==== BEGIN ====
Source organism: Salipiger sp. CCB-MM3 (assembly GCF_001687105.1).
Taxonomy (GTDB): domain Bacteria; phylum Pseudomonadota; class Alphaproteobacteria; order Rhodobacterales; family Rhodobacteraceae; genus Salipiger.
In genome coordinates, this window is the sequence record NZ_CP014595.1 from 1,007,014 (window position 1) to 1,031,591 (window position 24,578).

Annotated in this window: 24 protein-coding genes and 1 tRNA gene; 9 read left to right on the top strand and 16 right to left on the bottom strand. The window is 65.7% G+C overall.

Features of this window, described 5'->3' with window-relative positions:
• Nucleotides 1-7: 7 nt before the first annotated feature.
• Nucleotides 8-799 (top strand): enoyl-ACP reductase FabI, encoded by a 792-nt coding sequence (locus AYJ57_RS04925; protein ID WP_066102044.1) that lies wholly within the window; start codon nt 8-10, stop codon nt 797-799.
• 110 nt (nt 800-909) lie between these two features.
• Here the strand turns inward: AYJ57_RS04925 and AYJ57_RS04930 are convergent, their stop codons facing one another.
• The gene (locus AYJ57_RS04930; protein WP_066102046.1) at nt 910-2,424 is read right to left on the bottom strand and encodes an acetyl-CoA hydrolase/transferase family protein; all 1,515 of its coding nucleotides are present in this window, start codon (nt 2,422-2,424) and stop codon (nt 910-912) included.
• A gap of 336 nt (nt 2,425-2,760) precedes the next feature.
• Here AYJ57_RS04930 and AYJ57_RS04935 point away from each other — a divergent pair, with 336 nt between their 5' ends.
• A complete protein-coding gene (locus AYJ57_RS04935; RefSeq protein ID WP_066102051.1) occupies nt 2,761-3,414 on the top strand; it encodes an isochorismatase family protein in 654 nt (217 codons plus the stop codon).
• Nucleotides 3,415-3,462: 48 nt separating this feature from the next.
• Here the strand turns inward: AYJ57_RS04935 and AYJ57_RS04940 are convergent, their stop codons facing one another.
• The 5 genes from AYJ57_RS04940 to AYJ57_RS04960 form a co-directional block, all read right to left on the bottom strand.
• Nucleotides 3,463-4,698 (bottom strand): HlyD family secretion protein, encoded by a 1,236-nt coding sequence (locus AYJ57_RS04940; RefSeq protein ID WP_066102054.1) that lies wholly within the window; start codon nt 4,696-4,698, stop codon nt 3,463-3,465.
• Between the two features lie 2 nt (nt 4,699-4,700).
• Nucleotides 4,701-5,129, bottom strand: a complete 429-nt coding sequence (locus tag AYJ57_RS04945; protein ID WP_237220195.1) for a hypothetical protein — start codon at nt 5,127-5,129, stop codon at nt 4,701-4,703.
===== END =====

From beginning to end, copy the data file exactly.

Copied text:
Source organism: Salipiger sp. CCB-MM3 (assembly GCF_001687105.1).
Taxonomy (GTDB): domain Bacteria; phylum Pseudomonadota; class Alphaproteobacteria; order Rhodobacterales; family Rhodobacteraceae; genus Salipiger.
In genome coordinates, this window is the sequence record NZ_CP014595.1 from 1,007,014 (window position 1) to 1,031,591 (window position 24,578).

Annotated in this window: 24 protein-coding genes and 1 tRNA gene; 9 read left to right on the top strand and 16 right to left on the bottom strand. The window is 65.7% G+C overall.

Features of this window, described 5'->3' with window-relative positions:
• Nucleotides 1-7: 7 nt before the first annotated feature.
• Nucleotides 8-799 (top strand): enoyl-ACP reductase FabI, encoded by a 792-nt coding sequence (locus AYJ57_RS04925; protein ID WP_066102044.1) that lies wholly within the window; start codon nt 8-10, stop codon nt 797-799.
• 110 nt (nt 800-909) lie between these two features.
• Here the strand turns inward: AYJ57_RS04925 and AYJ57_RS04930 are convergent, their stop codons facing one another.
• The gene (locus AYJ57_RS04930; protein WP_066102046.1) at nt 910-2,424 is read right to left on the bottom strand and encodes an acetyl-CoA hydrolase/transferase family protein; all 1,515 of its coding nucleotides are present in this window, start codon (nt 2,422-2,424) and stop codon (nt 910-912) included.
• A gap of 336 nt (nt 2,425-2,760) precedes the next feature.
• Here AYJ57_RS04930 and AYJ57_RS04935 point away from each other — a divergent pair, with 336 nt between their 5' ends.
• A complete protein-coding gene (locus AYJ57_RS04935; RefSeq protein ID WP_066102051.1) occupies nt 2,761-3,414 on the top strand; it encodes an isochorismatase family protein in 654 nt (217 codons plus the stop codon).
• Nucleotides 3,415-3,462: 48 nt separating this feature from the next.
• Here the strand turns inward: AYJ57_RS04935 and AYJ57_RS04940 are convergent, their stop codons facing one another.
• The 5 genes from AYJ57_RS04940 to AYJ57_RS04960 form a co-directional block, all read right to left on the bottom strand.
• Nucleotides 3,463-4,698 (bottom strand): HlyD family secretion protein, encoded by a 1,236-nt coding sequence (locus AYJ57_RS04940; RefSeq protein ID WP_066102054.1) that lies wholly within the window; start codon nt 4,696-4,698, stop codon nt 3,463-3,465.
• Between the two features lie 2 nt (nt 4,699-4,700).
• Nucleotides 4,701-5,129, bottom strand: a complete 429-nt coding sequence (locus tag AYJ57_RS04945; protein ID WP_237220195.1) for a hypothetical protein — start codon at nt 5,127-5,129, stop codon at nt 4,701-4,703.